Pirates, Traffickers Could Develop Drone Force


By MarEx 2016-02-15 19:27:09

Drone technology is constantly improving and becoming more affordable, and a study published late last year warns that pirates and traffickers could potentially develop their own drone air force.

The use of drones, combined with GPS tracking and home-made submarines, could negate the need for criminals to outrun naval vessels to escape detection and capture.

The warning comes from a report published in the Journal of Military and Strategic Studies. Author David Rudd, a defense analyst for the Canadian government, says new players have emerged in recent decades that inhibit the ability of states to regulate domestic and international maritime activity. The challenge is accentuated by the downward pressure on defense and security budgets which negatively affect the ability of most Western navies to provide the expanding range of services required by their governments.

Access to communications and multi-media may be secured through commercially-available technologies and can be used to direct operations, recruit, raise funds and publicize successful operations, states the report. Navigation aids such as GPS are also readily available as is marine radar which can be installed on smaller vessels for counter-surveillance.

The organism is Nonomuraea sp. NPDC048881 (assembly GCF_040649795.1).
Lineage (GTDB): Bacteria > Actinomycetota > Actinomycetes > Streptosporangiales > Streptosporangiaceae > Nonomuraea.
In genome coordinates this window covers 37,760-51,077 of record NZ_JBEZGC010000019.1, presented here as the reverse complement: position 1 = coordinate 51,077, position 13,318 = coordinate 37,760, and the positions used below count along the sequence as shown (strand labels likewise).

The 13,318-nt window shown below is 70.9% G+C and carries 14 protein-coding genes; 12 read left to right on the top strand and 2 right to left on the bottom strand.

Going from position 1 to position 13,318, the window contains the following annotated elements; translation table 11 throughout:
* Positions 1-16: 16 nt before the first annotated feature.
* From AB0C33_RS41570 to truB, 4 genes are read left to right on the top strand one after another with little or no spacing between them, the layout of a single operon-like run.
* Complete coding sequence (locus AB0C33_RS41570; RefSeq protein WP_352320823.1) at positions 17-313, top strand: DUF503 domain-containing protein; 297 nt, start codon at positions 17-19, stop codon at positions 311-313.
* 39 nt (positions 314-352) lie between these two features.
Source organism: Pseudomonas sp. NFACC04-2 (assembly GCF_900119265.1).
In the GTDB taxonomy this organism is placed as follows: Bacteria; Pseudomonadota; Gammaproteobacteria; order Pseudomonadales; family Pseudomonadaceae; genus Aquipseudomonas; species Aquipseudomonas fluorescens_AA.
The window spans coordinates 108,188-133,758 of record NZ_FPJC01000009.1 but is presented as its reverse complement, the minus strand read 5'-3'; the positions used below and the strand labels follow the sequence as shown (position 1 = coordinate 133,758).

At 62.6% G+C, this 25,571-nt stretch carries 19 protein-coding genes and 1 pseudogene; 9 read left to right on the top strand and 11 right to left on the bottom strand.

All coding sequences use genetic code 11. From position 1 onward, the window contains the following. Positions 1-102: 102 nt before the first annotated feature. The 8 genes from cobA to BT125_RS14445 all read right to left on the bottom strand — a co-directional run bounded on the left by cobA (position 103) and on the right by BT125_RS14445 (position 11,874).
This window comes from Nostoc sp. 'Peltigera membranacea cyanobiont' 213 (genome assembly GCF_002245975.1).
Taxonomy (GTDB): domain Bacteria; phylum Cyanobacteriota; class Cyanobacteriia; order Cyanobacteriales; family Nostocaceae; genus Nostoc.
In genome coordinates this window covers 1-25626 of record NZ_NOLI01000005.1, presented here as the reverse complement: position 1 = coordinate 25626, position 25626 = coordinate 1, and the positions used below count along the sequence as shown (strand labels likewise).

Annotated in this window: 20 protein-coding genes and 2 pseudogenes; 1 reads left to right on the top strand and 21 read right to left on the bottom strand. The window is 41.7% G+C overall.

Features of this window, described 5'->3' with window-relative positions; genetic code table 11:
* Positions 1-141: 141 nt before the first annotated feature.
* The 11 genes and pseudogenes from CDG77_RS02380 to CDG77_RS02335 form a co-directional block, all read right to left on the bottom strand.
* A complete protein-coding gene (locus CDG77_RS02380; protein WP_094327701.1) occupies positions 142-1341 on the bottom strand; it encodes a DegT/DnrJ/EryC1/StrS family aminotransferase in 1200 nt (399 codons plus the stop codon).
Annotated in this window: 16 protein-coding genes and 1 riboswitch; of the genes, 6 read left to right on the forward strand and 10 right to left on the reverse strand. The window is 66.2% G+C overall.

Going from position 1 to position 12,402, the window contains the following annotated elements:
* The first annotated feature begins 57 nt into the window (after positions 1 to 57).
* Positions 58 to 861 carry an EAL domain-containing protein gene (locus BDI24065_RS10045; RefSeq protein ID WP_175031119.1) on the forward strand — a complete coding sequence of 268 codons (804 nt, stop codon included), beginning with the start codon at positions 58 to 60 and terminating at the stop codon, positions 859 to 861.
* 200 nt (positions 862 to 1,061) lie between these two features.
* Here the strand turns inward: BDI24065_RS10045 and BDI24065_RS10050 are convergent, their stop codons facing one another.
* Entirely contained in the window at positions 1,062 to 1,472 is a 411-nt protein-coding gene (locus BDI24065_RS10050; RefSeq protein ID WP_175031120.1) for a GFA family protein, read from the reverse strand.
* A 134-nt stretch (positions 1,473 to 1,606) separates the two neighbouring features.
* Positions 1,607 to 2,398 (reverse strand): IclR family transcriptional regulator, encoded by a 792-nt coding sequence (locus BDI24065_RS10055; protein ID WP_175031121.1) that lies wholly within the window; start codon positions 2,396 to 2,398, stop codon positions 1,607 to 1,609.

Meanwhile, the vulnerability of computer networks to non-state hackers raises the possibility of shipping schedules being covertly or otherwise illegally accessed. Maritime non state actors would thus be able to choose the time and place of attack with more precision, avoiding maritime patrol forces and potentially seizing vital cargo. That same information could also allow politically-motivated maritime non state actors to plan in advance for attacks on ships destined for port calls.

While the Islamic State is not a littoral-based organization, its use of heavy weaponry captured from the Iraqi army further illustrates the potential technical proficiency of non-state actors. This, combined with the availability of drone technology for surveillance and possibly weapons delivery, means that lethal encounters with state parties do not necessarily have to be at close quarters. 

According to one analyst quoted in the report: “To date, there have been relatively few cases of other countries and, more important, non-state actors, employing drones. But they are coming…The proliferation of drones could radically alter the tactical battle space. For the first time, non-state adversaries would have an air force.”

Rudd states that navies should not be under the impression that maritime non state actors lack the means to undermine good order at sea or to challenge a navy’s ability to sail unmolested through contested waters. In the words of one academic: “Para-navies have been, but should not be, underestimated.”

The report is available here.